I am sitting down at my computer in the calm morning of a post-hurricane day. I made myself a cup of tea from the last bag of a special box my kids brought me, even though I have temporarily lost my sense of taste. It’s ok. I know this tea and I know the love that went into getting it here. I know what love tastes like. The tea is slowly seeping inside a mug a friend gave me, adding to the sweetness. The birds are back and singing. The fan is humming and Lila is napping.
I want to write about “this” but I am not sure where it is going to land. What is the message? Is there a message? How much do I want to say?
It has actually been one of the themes of this chapter: how much to say, how much to talk about it. Where is the line between purging/healing and wallowing/perpetuating?
I think the point here is The Healing. The “what happens next” much more than “what happened then.” Because What Happens Next has already started and will probably continue for a good long time. Also, it is much more interesting.
A few months ago I decided to make a change. I decided to heal a part of my body that had gotten injured more than 4 decades ago during an act of violence. Immediately following the attack, I had made a silent pact with myself to forget about it. To not make a big deal.
Not making a big deal was a big deal in my family of origin.
My body did what it could to carry on and my mind wanted no part of knowing anything about how it went about it.
Time passed, babies came, and the years and the births asked my body to work harder to keep my “all is fine” narrative alive. They asked me to work harder, too. I normalized. I found ways. I got good at it.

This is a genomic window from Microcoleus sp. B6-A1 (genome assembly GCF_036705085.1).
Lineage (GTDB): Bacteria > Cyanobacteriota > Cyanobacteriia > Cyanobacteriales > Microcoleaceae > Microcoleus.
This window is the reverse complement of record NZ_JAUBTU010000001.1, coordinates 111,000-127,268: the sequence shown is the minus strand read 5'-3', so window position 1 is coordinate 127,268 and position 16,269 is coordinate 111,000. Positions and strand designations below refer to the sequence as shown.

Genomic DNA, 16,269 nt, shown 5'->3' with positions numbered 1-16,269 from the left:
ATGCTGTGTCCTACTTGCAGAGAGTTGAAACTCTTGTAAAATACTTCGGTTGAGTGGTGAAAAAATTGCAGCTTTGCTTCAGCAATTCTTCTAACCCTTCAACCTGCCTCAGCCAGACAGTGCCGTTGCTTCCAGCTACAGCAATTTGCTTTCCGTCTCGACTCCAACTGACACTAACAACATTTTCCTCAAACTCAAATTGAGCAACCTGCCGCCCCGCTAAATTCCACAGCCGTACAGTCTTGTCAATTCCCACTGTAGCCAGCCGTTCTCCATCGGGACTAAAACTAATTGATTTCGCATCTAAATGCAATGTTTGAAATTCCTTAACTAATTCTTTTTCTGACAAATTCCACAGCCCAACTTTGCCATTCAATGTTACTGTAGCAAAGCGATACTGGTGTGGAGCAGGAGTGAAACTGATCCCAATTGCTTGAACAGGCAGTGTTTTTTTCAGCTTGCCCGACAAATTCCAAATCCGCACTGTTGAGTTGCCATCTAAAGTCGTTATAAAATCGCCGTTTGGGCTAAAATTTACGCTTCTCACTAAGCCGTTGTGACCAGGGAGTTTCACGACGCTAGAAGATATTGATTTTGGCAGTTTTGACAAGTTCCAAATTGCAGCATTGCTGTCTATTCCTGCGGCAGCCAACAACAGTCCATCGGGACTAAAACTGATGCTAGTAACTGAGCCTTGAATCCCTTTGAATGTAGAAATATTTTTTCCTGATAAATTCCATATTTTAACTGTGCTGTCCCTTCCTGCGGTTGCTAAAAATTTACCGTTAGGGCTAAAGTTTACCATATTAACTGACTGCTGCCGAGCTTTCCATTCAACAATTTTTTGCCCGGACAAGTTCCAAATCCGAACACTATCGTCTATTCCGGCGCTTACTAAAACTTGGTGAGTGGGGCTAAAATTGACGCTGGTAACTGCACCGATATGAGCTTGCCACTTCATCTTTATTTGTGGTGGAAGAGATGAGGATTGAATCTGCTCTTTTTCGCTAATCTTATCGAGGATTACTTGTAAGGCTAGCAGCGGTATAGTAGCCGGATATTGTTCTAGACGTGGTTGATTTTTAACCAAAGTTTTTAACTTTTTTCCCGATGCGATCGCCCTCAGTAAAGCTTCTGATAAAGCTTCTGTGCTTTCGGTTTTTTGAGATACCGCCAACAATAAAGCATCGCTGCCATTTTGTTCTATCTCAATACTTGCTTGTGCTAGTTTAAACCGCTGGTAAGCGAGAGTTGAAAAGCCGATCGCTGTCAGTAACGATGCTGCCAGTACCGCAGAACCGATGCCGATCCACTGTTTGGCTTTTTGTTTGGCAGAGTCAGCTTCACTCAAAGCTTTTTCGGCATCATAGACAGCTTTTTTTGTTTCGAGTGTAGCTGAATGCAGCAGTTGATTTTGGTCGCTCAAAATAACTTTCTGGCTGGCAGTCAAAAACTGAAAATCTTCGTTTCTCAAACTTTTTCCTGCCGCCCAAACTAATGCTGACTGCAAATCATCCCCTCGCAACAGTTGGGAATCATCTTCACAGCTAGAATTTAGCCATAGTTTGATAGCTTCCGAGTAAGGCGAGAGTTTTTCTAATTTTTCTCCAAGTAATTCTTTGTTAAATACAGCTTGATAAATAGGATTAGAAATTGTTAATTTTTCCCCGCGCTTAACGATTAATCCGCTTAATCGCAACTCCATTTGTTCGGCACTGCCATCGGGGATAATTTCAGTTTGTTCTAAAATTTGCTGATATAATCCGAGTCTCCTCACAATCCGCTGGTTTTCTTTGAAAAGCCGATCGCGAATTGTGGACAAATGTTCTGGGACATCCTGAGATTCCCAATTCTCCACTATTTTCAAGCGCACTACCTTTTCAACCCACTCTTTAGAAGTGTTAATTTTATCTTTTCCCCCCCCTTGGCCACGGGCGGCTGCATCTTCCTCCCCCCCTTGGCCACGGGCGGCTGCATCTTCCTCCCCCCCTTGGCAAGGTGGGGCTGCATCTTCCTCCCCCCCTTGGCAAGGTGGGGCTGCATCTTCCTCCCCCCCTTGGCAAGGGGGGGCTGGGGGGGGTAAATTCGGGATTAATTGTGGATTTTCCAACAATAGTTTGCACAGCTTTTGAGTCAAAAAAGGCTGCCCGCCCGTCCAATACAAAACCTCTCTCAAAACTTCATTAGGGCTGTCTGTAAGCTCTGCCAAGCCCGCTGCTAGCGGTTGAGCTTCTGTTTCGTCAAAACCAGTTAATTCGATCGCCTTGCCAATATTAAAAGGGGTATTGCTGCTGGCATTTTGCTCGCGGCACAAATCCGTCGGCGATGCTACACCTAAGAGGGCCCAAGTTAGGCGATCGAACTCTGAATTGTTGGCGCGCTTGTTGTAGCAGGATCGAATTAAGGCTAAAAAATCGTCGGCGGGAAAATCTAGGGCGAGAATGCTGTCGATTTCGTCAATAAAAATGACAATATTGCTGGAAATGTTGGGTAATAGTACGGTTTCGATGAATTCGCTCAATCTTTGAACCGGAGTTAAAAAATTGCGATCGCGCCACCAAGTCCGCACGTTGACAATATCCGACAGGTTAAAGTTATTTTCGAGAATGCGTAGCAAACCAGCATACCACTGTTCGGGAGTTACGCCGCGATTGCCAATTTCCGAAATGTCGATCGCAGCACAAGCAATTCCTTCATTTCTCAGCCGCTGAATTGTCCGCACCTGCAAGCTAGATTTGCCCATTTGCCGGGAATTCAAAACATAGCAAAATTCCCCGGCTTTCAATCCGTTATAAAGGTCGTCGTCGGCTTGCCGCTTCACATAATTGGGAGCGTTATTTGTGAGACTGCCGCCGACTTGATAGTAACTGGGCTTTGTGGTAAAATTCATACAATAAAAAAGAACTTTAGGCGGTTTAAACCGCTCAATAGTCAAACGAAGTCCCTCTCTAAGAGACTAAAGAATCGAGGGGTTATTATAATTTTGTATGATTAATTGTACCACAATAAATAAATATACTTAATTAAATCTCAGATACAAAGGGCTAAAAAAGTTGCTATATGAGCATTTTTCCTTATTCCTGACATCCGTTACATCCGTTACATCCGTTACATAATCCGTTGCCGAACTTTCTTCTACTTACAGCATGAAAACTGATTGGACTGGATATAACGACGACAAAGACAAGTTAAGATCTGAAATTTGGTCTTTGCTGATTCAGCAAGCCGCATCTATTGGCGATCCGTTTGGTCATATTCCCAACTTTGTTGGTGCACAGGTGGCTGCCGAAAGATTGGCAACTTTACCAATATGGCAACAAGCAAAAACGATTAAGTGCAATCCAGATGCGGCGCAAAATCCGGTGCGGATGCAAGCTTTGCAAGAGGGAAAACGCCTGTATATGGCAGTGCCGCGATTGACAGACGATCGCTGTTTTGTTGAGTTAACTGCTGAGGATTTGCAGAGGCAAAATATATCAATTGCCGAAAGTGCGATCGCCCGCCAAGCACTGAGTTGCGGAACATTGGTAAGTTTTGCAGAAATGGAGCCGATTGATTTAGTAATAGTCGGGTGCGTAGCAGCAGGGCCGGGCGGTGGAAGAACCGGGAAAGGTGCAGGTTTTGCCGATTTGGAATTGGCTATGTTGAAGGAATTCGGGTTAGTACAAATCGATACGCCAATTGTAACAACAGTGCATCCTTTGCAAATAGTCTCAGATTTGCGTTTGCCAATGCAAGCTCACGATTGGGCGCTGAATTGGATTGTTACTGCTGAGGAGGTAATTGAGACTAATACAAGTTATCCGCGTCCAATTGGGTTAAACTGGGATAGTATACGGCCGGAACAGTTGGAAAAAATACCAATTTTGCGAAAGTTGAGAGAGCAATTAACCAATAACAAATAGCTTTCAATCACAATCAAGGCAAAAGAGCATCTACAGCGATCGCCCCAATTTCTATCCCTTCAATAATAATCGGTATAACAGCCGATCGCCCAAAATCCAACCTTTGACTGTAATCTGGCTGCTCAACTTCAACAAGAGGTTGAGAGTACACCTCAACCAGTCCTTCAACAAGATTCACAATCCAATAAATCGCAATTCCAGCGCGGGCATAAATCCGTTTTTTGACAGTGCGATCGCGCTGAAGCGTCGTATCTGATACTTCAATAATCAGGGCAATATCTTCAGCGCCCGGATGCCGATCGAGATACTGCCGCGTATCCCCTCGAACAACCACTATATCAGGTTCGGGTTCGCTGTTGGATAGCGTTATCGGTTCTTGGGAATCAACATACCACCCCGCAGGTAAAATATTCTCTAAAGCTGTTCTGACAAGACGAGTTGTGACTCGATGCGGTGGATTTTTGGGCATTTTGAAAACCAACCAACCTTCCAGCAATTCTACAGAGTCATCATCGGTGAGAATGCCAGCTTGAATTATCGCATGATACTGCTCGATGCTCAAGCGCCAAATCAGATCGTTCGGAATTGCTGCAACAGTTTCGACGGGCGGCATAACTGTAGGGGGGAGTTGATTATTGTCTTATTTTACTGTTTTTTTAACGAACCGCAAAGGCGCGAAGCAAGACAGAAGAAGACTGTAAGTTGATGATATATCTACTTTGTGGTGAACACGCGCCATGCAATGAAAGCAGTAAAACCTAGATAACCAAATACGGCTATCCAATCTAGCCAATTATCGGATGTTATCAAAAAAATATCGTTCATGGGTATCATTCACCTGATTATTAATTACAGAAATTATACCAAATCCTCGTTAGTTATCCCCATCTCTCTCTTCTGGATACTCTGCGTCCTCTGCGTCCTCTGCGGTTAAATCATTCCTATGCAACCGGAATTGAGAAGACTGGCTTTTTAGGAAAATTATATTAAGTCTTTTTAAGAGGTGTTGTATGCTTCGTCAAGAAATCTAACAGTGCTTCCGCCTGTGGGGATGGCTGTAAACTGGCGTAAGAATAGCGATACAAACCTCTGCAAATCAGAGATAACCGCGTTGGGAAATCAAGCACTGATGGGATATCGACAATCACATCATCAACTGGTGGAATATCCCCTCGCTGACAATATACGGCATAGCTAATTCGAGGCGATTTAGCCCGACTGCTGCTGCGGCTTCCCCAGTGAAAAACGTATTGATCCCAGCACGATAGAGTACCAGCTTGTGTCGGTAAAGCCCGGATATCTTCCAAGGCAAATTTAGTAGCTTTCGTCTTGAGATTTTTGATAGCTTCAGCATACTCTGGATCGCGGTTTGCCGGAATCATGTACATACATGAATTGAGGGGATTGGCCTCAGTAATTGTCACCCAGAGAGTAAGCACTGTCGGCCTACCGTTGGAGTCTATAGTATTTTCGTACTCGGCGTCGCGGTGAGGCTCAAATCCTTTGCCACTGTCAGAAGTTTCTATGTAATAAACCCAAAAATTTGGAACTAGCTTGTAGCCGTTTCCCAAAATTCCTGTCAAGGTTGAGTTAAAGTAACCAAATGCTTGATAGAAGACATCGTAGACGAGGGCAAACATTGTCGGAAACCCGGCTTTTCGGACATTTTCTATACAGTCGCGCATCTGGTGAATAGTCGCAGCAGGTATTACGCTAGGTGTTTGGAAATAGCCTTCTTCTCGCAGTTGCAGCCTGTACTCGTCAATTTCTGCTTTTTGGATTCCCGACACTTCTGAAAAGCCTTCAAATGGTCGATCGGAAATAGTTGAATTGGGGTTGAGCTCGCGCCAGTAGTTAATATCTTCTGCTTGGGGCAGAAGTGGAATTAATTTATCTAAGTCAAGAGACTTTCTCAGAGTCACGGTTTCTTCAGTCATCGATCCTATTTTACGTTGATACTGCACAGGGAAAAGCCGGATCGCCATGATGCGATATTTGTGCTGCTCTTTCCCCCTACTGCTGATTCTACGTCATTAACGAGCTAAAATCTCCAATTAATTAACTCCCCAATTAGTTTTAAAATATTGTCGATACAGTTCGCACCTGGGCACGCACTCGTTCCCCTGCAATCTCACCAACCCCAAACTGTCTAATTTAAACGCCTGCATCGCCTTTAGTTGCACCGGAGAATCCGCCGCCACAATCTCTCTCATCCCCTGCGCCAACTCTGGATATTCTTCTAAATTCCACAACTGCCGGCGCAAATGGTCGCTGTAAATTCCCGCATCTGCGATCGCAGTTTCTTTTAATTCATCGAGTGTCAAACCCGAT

A few times I looked into options and even explored a few. I dabbled. But I never followed through all the way, possibly not ready to face the poison or the antidote. I kept on keeping on.
And then, I don’t know… I moved to Mexico, I moved deep into nature. I slowed down a lot. I both started tolerating more and tolerating less.
A couple of years passed and recently my 60th birthday started to announce itself and do this whispering thing. Asking me questions. I told it that it was nothing but a number and that I felt alive and vibrant and healthy. It kept whispering, asking. “Are you sure?” it asked once while I was in the middle of one of my daily normalization sessions.
No, I wasn’t sure. I wasn’t sure I wanted more decades of this. My life was so good, why was I putting up with this? And also, what would it look like as I aged?
So I put on my big girl panties and with the unfailing support, love, and care of a beautiful-hearted man by my side, I went about the business of healing this.
Together we looked at options even when they were not convenient. We Peeked Behind Doors, I wrote, I asked my body - a lot. What came up as a certainty for me was that I could not heal violence with violence. There would be no knife involved in this process. Also, I wanted to be present. I would not get put to sleep. I would keep my voice, my feelings, and my me through whatever needed to happen.
I wanted safe, efficient, real, and as kind as I could find it.
Not shying away from considering options and asking the same questions over and over again, we made our way to what felt right to me and although several professionals told me it would not work, I committed to trying it.